Delicious Monsters was a book I quickly knew was going to become a favorite. With dual timelines, POVs and a linked mystery, Delicious Monsters is a mystery full of tension and emotions. Keep reading this book review for my full thoughts.
Daisy sees dead people—something impossible to forget in bustling, ghost-packed Toronto. She usually manages to deal with her unwanted ability, but she’s completely unprepared to be dumped by her boyfriend. So when her mother inherits a secluded mansion in northern Ontario where she spent her childhood summers, Daisy jumps at the chance to escape. But the house is nothing like Daisy expects, and she begins to realize that her experience with the supernatural might be no match for her mother’s secrets, nor what lurks within these walls…
A decade later, Brittney is desperate to get out from under the thumb of her abusive mother, a bestselling author who claims her stay at “Miracle Mansion” allowed her to see the error of her ways. But Brittney knows that’s nothing but a sham. She decides the new season of her popular Haunted web series will uncover what happened to a young Black girl in the mansion ten years prior and finally expose her mother’s lies. But as she gets more wrapped up in the investigation, she’ll have to decide: if she can only bring one story to light, which one matters most—Daisy’s or her own?
As Brittney investigates the mansion in the present, Daisy’s story runs parallel in the past, both timelines propelling the girls to face the most dangerous monsters of all: those that hide in plain sight.
(Disclaimer: I received this book from the publisher. This has not impacted my review which is unbiased and honest.)
Tw: child abuse, child sexual abuse, child physical abuse, grooming, suicide off page, fatphobia
From the beginning, I knew I’d love Delicious Monsters. Dual timeline stories are my kryptonite. And Sambury does it so well. There are not only mysteries that intertwine with each other through time, but also truths. The ways that we can tell the story of what happened and it will never be objective. It’s always through a layer of our own perception. So in Daisy’s story we are seeing the ‘truth’ of what happened. Whereas in Brittney’s we are seeing what people are willing to say after the fact.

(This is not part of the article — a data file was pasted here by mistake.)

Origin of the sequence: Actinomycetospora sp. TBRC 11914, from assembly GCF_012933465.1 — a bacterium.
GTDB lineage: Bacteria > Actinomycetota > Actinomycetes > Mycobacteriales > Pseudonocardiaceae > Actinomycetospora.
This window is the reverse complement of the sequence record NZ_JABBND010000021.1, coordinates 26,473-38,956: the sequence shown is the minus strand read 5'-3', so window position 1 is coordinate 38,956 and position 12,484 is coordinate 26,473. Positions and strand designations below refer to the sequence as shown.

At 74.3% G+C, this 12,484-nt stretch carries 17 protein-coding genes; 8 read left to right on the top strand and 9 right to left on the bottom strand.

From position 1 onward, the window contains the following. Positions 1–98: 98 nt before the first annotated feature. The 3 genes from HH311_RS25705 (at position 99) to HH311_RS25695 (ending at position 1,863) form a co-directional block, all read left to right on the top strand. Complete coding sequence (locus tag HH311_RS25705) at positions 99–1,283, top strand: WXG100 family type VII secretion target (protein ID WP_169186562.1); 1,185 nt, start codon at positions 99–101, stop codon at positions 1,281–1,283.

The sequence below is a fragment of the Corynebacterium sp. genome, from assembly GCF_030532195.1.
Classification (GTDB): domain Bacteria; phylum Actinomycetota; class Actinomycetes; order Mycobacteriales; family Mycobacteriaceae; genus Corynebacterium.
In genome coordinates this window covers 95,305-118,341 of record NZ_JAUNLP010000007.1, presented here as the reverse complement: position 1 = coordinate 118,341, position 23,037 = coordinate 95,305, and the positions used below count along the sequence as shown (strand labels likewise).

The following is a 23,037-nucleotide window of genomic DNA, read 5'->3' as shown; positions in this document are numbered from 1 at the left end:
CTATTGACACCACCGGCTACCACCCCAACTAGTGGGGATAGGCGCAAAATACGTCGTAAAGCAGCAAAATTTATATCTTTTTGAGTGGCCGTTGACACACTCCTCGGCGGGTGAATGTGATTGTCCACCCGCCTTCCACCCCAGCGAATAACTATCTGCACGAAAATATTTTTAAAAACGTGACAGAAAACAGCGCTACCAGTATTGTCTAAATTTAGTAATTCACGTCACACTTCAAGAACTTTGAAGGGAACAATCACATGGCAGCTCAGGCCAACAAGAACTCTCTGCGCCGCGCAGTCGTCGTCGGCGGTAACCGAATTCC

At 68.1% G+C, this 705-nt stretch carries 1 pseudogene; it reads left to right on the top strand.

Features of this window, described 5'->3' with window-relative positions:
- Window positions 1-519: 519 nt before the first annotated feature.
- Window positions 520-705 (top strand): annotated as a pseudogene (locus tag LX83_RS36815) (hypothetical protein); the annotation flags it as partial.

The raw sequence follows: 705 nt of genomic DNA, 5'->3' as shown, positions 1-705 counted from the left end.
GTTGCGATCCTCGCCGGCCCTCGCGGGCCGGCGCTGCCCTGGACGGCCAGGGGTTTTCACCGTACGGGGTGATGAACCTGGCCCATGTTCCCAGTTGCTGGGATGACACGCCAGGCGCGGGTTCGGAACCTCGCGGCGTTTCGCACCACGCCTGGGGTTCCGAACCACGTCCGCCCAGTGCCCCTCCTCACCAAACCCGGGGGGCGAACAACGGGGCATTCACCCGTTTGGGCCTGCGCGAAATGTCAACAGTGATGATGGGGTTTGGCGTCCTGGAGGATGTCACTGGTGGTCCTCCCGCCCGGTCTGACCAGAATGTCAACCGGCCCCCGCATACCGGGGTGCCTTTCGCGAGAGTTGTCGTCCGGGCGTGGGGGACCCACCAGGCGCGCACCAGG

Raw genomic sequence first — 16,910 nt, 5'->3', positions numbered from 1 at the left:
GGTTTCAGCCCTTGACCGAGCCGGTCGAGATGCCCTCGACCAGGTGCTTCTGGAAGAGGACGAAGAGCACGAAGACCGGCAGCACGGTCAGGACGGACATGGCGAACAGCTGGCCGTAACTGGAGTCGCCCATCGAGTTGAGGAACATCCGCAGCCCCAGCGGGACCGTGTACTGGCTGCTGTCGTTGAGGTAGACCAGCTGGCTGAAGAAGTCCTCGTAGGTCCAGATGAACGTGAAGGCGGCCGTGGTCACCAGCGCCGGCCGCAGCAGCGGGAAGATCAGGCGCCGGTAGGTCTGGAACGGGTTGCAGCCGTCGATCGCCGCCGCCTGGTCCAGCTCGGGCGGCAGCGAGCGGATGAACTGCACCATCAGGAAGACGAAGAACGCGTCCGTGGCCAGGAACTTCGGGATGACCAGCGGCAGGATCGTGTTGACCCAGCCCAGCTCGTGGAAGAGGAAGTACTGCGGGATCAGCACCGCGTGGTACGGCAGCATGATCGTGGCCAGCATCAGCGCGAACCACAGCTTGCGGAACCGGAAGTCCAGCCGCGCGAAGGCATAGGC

All the lines between how we want to be seen versus how it happened. This line of playing with truth and perception is one of the main reasons I loved Delicious Monsters. Not only does it introduce an element of unreliability, but also disbelief about everyone involved. And that’s not all. Delicious Monsters delivers a story which will leave you gasping. With detailed and complex characters, this also is a story about trauma, abuse, and power. Because while the action will leave you devouring this book, the characters are what grounds the mystery.
There’s an immediate sense of fear and tension in Delicious Monsters. We immediately empathized with the ways in which Brittney and Daisy’s lives are shaped by their relationship with their mothers. This story explores the failures, struggles, and successes of motherhood. Sambury doesn’t allow anyone to be uncomplicated, instead portraying humans for their flaws, selfishness, and empathy. Victims, those who are silenced, who go on to pass on their scars. There’s no denying the sinister feeling of the house. The ways in which no one seems to escape unscathed.
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But the question becomes will it irrevocably change and scar Daisy and Brittney? The forgotten black girls in society whose voices are silenced? This multi-layered mystery is enchanting and gripping. Even though Delicious Monsters is a chunky contemporary, each page is fabulous, fantastical, and achingly real. Even weeks after finishing, I only grow more obsessed the more I think about this book. Find Delicious Monsters on Goodreads, Storygraph, Amazon, Indiebound, Bookshop.org, & The Book Depository.